Shades Of Gray


For those of you who don’t know (and less for those who don’t care ) neither my wife nor myself consider ourselves fully any one race.  What I mean is this…

On my side, my mother is of Choctaw Indian and Irish descent.  Her maternal grandfather was a first generation pale Irish immigrant with green eyes and her grandmother could’ve been named Pocahontas.  I only have a few pictures of my mother when she was younger.  She had long raven-black hair all the way down her back, and the most beautiful sun-kissed blemish-free skin you could ever wish for.

My father has similar ancestry.  Although his father was a very dark-skinned man, his maternal grandmother was the true definition of a red-skinned woman from Missouri. As a percentage, I’d say African actually comprises maybe 10 to 15% of who I am.  And that’s being generous.  But yet, for all intents and purposes, I am considered a black man in the best sense.

On my wife’s side; her father, who is black, was born in Philly and has blue eyes because of his paternal and maternal grandparents.  As a matter of fact, every single one of his siblings has either blue or green eyes and now in their golden years they all have stark white wavy hair.  Have you ever seen a naturally blond, green-eyed boy with a deep brown complexion?  Those are my wife’s nephews whose mother would often be questioned about whether or not they were her kids because she has brown eyes and black hair.  My wife’s mother was born in Canada and is of German descent.  Her mother actually has dual-citizenship (which I didn’t know could be passed on to your children).

Still, Dre does not feel the need to choose between black and white, but rather fully embraces all of her heritage.

My point is that people often look at us and have already determined that I’m either 1) Black or 2) Hispanic, and she’s either 1) Anglo or 2) Jewish.  We somehow reflect what people consider the stereotypical interracial couple.  Wow.  Really??  I would think that based on the multitude of places around the world that each of us could trace our roots we’re probably more alike than we are different.  It’s fascinating when you think about it.  I just wonder why there’s a tendency to stop there when there’s so much more to our ethnic story.  I mean, what are we really?  Dre’s father identifies himself as black, but she is rarely if EVER described that way by others.  Most people don’t even bother to ask her ethnicity.  Maybe it’s because in lieu of the possible embarrassment of being wrong, it’s easier to assume.  But still it begs the question: Are we considered a particular race based on our ancestry or purely because of our complexion?  Something tells me it’s more the latter than the former.

I have to wonder what people will say about our children.  Being of such diverse ancestry, they will probably epitomize those who legitimately check the “other” box when identifying themselves on most forms.  We will never force them to identify more with any one race.  Besides, I think culture, in its most basic form, is determined more by how and where you are raised, than what country your ancestors come from.  In that vein, I pray that they will remain a comfortable shade of gray and that they will grow to appreciate everything that came together to create the honorable people they will undoubtedly become.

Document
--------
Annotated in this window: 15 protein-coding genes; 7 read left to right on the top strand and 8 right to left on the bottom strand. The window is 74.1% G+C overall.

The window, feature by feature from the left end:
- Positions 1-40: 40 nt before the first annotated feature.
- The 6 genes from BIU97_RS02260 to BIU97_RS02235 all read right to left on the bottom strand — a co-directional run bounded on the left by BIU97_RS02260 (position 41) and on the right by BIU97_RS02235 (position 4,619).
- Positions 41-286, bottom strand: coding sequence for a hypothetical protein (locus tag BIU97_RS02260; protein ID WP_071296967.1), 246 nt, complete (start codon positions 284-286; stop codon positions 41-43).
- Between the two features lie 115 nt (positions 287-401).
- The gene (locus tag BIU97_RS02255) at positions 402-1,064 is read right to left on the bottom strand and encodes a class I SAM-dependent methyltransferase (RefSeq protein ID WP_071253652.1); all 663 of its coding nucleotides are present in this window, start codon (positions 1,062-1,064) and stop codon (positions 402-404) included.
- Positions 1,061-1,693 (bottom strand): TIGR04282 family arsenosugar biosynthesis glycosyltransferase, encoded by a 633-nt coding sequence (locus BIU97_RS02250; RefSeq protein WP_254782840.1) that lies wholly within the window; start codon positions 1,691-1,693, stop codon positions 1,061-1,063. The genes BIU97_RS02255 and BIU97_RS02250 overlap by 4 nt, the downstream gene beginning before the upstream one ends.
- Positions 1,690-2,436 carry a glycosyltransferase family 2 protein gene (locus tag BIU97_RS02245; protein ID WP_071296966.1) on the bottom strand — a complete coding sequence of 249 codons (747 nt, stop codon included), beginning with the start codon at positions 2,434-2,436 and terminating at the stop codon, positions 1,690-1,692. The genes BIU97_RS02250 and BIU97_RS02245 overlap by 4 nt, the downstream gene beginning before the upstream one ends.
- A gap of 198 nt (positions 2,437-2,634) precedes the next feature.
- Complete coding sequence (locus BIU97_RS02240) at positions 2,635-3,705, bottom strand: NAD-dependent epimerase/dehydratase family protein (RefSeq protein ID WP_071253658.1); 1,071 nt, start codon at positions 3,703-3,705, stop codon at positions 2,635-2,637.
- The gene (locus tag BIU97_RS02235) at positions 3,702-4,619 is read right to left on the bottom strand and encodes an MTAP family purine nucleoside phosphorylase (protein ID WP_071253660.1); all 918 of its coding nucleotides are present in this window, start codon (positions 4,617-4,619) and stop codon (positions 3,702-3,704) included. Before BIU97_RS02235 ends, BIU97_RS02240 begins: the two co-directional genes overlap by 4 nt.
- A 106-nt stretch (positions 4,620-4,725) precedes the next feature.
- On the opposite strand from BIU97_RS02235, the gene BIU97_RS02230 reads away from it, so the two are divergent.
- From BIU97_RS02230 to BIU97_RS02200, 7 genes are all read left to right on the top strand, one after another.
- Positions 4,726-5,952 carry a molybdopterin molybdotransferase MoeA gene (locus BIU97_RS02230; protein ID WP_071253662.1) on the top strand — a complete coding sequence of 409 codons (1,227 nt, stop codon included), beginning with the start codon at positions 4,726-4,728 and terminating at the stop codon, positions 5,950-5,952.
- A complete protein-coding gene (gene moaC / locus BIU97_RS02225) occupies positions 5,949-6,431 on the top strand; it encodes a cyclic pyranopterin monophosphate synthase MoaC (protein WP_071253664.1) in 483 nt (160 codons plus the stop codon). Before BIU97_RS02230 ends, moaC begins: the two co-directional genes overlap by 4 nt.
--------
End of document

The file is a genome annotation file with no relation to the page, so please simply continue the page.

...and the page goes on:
So today, I salute an America that embraces my children as a product of a dream come true.

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Categories: family, marriage, personal, stories | Tags: , , , , , , , , , , , , , , , , , , , , , , , , , | 2 Comments

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2 thoughts on “Shades Of Gray

  1. Yeah, I had a Hispanic lady in Walmart once ask me, with a big smile, if all my kids had the same father. Odd question to ask of a stranger, but then, she didn’t seem to think that it would be at all embarassing or complicated to have such a situation. So I didn’t feel offended, more bemused.
    It’s also odd because I definitely identify with my mysterious ethnic background more than I do my traceable ethnic background. My mom was adopted and isn’t sure where her ancestry/ancestries hail from. My dad’s side of the family is all English/German. Yet I identify more strongly with my mom’s assumed “black” heritage than I do with the European heritages in my family tree. It might be black, Hispanic, Pacific-Islander, Jewish, or all of the above for all I know, but that’s what feels like the core of who I am. At the same time, people who know me see my outbursts of ethnic influence as odd, sometimes amusing snapshots of my quirky personality or something. They see me as “mixed”, if they think of it at all, but normally assume I see things the same way they do.
    But there it is–“they”. I don’t feel like I am the same. It gets confusing for me….

  2. I love this! I actually got tears in my eyes reading it! What a rich heritage and beautiful tapestry of cultures you and your wife have given your beautiful children! 🙂

    My family is very interesting….we have family members who are Hispanic, African American, Caucasian, Korean, Chinese, Dutch, German and Danish! And some are a mix of several of those!

    I have a beautiful niece whose father is Caucasian and mom is African American. My niece looks African American…but loves both of her “sides”. 😉 As a teenager when she had to pick a RACE on forms, she would get upset…because she didn’t want to just pick White or just pick Black. One time when a lady pushed her to chose, she marked the box “WHITE”. The lady freaked out because my niece does NOT look white. But her choice was just as accurate as African American would’ve been! 🙂 It’s a fun, funny story we like to recall at our family gatherings! 🙂

    HUGS!

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